Voting for the photo that would grace the August 2020 cover of The Equiery was certainly a difficult challenge with over 200 images to choose from. With many of the entries being what we would consider “cover worthy”, the images were narrowed down to a portrait of a gray pony by Bridgette Daugherty and an action shot of a young ballerina jumping off her pony into the Potomac River by Barbara Kirchner Magrogan.

In the end, it was Daugherty’s photo entitled “Mercury” that was named this year’s Equiery Photo Contest Grand Champion. After the image was selected as the winner and the August Equiery was printed, we reached out to Daugherty to find out more about the handsome gray steed.

Please note, the judging committee for our annual photo contest does not have any information about the photographs except for the actual images. Each image is processed by our Editor-In-Chief and judges only have a file number as reference. Our judges did not know the story below… and what a story it is!

About The Photographer
Bridgette Daugherty has been a hobbyist photographer for most of her life but only recently has turned photography into a business through her Blaze Horse Photography company. Currently a middle school English teacher in Washington County, Daugherty spends her free time creating equine portraits, as well as action shots. “I find that there are not a lot of photographers out there that are specifically equine photographers,” she said. “I got my official business license last June and the plan was that 2020 would be my big launch.” But then, COVID-19 hit, slowing down her plans.

Even though business is slower this year than she would have hoped, Daugherty continues to donate her skills to certain animal rescue associations. “I was the manager of the Humane Society for Wicomico County several years ago and have a real soft spot for animal causes,” she explained. Daugherty first learned of the Appalachian Trainer Face Off through Facebook and reached out through friends to participating trainer Erin O’Neill.

Daugherty and O’Neill first met in 2019 when Daugherty offered to take photos of her 2019 Face Off mount, a big grey gaited horse named Whistler. “Erin is a very grounded person and has this incredible gift. A real horse whisper,” Daugherty stated. These photos were posted by O’Neill on her Facebook page so that fans of the Appalachian Trainer Face Off program could follow Whistler’s progress leading up to the big finale.

Daugherty kept in touch with O’Neill and began photographing her 2020 Face Off entry pretty much as soon as Mercury arrived in Maryland. This particular photo of Mercury was taken this past June at Daugherty’s third photo shoot with O’Neill. “It was raining that day and I almost didn’t go but Erin said come on by and we would see what we could get,” Daugherty explained.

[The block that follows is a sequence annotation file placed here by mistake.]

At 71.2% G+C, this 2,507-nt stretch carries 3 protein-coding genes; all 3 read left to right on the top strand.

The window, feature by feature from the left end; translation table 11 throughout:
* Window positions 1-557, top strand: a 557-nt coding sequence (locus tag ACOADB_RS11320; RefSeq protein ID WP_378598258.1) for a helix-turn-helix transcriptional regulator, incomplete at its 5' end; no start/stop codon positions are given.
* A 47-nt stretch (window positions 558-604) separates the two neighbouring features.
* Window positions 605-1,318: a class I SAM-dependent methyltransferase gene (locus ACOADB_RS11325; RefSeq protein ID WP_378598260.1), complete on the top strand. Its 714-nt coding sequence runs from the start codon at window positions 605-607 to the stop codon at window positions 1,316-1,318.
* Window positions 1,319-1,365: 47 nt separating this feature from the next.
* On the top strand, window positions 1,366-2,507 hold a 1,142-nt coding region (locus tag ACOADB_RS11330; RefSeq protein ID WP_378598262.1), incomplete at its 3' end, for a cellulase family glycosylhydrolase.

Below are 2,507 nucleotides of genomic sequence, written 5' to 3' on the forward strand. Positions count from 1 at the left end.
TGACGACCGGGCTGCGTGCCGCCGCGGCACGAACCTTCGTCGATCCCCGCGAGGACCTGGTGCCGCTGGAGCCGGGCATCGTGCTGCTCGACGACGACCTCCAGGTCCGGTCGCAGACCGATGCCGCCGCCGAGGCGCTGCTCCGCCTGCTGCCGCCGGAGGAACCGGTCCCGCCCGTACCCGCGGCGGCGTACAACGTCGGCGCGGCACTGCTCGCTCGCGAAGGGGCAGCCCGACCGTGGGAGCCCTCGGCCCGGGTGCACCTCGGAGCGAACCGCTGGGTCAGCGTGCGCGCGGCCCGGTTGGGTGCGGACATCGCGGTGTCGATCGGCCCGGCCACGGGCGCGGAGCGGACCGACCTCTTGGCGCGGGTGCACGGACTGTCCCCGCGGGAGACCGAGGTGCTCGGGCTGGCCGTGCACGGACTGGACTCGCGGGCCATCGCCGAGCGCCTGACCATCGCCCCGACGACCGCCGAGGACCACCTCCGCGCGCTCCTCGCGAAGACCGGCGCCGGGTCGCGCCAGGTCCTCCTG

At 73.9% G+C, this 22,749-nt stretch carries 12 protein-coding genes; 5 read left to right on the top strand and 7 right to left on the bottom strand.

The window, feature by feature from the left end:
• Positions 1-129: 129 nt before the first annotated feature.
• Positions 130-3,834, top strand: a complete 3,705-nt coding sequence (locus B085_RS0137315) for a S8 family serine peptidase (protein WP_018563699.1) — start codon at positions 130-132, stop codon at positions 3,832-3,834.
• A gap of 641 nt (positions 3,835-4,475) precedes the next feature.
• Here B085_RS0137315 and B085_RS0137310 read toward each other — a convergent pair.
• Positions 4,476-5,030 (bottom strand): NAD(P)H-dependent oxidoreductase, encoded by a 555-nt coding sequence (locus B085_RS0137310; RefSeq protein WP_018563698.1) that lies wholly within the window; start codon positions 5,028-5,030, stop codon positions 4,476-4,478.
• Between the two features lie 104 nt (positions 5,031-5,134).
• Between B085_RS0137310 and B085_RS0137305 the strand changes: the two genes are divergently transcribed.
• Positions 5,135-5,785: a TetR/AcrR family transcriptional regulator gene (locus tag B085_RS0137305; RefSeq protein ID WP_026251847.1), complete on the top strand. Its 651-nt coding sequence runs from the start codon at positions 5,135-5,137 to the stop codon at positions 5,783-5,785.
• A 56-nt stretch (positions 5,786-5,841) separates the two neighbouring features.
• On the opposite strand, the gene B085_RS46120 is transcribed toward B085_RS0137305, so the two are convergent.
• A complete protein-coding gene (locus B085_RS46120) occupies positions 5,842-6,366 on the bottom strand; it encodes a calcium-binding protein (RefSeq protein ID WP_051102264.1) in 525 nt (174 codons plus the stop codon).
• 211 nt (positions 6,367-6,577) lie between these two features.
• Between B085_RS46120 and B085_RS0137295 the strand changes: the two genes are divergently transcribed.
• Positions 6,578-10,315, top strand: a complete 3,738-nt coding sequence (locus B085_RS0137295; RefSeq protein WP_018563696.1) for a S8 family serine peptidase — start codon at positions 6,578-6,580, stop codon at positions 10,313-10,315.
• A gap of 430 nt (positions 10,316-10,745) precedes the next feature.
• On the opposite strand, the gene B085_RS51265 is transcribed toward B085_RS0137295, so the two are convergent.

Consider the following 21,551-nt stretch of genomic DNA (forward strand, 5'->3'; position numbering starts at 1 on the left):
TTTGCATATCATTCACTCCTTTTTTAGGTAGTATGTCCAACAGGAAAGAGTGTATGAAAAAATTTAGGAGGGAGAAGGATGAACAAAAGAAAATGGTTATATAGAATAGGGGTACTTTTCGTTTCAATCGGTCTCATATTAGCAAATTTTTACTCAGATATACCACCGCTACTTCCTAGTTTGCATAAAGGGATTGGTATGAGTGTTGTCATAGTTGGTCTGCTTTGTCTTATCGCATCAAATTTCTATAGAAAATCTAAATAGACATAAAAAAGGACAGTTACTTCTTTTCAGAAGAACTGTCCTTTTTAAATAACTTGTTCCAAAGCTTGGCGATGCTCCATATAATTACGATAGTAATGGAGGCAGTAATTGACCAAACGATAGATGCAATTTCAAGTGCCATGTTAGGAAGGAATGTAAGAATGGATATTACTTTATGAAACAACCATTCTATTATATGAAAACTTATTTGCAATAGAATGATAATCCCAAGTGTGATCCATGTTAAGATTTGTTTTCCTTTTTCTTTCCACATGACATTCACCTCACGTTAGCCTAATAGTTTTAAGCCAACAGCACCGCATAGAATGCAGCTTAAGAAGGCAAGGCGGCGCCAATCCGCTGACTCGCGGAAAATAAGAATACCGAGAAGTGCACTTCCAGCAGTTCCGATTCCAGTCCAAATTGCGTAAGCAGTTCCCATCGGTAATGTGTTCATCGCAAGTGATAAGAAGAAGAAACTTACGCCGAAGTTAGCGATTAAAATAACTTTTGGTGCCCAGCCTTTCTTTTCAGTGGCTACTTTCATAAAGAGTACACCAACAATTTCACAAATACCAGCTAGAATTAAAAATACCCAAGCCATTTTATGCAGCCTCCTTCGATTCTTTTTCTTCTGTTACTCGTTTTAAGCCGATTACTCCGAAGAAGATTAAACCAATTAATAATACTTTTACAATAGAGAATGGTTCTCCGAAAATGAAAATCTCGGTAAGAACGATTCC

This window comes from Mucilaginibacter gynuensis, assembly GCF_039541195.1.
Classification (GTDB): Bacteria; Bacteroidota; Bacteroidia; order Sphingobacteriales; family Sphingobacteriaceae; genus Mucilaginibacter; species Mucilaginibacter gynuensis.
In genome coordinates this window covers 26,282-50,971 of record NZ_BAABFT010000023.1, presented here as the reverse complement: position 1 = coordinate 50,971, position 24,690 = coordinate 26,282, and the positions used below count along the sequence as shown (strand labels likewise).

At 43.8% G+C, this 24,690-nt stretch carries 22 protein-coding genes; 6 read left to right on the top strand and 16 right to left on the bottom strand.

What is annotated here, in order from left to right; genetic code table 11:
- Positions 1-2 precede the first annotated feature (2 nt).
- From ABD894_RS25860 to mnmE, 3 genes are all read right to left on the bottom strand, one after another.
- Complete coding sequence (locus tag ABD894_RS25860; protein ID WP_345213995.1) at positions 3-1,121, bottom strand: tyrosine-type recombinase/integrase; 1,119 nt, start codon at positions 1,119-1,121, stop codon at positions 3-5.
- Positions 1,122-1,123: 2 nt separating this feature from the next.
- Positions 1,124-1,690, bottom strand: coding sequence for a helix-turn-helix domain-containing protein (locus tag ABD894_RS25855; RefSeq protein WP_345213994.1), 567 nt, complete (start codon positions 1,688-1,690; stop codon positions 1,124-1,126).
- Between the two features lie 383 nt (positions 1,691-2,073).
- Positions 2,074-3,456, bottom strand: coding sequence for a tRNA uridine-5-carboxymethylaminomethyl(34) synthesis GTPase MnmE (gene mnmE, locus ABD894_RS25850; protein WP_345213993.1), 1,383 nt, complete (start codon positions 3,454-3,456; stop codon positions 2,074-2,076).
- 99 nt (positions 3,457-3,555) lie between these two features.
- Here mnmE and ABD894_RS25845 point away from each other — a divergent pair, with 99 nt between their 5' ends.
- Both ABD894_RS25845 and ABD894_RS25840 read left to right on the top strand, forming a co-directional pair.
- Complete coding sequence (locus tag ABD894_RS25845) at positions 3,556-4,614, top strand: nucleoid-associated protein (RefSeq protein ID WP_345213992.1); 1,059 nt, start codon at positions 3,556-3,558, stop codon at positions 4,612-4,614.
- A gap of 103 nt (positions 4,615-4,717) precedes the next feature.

Mercury was all tacked up and for this shot, was let loose in the arena. “He was walking around and then just stopped in that perfect light spot,” Daugherty said. “He is the sweetest thing and always has an eye or ear on Erin.”

Daugherty plans on attending the Face Off finals later this month. Look for more of her photos to be posted on our Facebook page!

About The Horse
According to the Appalachian Trainer Face Off website, Mercury is a 14.1 hand, eight-year-old Quarter Horse/Arabian gelding. But to O’Neill, “he’s a registered good boy” overcoming a troubled past. O’Neill pointed out that most of the horses that come through the Face Off program have a troubled past but Mercury’s previous experiences were quite severe.

Mercury was impounded and sent to the Heart of Phoenix Equine Rescue, West Virginia’s only certified horse rescue organization, a year ago. He was put into the 2019 Face Off and was adopted by a Heart of Phoenix volunteer.  The volunteer then sent him to a trainer in Texas where he stayed for several months. “He was severely beaten while with that trainer, and I use the word trainer loosely,” O’Neill explained. “When the volunteer finally got him back, his nose was broken in two places and he was just completely dead in his eyes. He was broken.”

To top it off, Mercury was also very explosive when saddled up. “He would be fairly easy to handle on the ground but then a light would switch and he would just lash out,” O’Neill added. Mercury was put back into the Face Off program with hopes that a new trainer could get him back to where he was before his Texas experience.